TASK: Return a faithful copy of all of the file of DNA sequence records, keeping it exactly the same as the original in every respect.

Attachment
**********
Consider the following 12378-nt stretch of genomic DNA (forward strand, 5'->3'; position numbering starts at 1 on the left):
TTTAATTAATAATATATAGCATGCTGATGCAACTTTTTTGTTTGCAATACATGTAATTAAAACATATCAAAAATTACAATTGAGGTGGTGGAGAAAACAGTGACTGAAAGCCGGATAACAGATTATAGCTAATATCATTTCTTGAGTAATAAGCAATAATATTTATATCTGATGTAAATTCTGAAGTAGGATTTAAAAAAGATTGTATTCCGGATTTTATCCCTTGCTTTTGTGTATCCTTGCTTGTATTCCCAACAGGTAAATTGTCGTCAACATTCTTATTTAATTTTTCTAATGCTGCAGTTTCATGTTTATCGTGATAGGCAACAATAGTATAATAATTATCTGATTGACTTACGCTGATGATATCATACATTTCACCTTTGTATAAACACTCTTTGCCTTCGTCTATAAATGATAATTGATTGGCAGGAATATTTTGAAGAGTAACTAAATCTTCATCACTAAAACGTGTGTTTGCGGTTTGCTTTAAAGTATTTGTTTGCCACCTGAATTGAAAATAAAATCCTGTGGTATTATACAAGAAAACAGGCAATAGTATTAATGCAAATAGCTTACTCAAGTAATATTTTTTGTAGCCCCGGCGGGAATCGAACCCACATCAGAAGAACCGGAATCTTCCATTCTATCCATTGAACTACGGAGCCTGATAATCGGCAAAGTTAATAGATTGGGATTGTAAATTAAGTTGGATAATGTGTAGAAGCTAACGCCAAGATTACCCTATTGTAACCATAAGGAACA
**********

Consider the following 12378-nt stretch of genomic DNA (forward strand, 5'->3'; position numbering starts at 1 on the left):
TTTAATTAATAATATATAGCATGCTGATGCAACTTTTTTGTTTGCAATACATGTAATTAAAACATATCAAAAATTACAATTGAGGTGGTGGAGAAAACAGTGACTGAAAGCCGGATAACAGATTATAGCTAATATCATTTCTTGAGTAATAAGCAATAATATTTATATCTGATGTAAATTCTGAAGTAGGATTTAAAAAAGATTGTATTCCGGATTTTATCCCTTGCTTTTGTGTATCCTTGCTTGTATTCCCAACAGGTAAATTGTCGTCAACATTCTTATTTAATTTTTCTAATGCTGCAGTTTCATGTTTATCGTGATAGGCAACAATAGTATAATAATTATCTGATTGACTTACGCTGATGATATCATACATTTCACCTTTGTATAAACACTCTTTGCCTTCGTCTATAAATGATAATTGATTGGCAGGAATATTTTGAAGAGTAACTAAATCTTCATCACTAAAACGTGTGTTTGCGGTTTGCTTTAAAGTATTTGTTTGCCACCTGAATTGAAAATAAAATCCTGTGGTATTATACAAGAAAACAGGCAATAGTATTAATGCAAATAGCTTACTCAAGTAATATTTTTTGTAGCCCCGGCGGGAATCGAACCCACATCAGAAGAACCGGAATCTTCCATTCTATCCATTGAACTACGGAGCCTGATAATCGGCAAAGTTAATAGATTGGGATTGTAAATTAAGTTGGATAATGTGTAGAAGCTAACGCCAAGATTACCCTATTGTAACCATAAGGAACA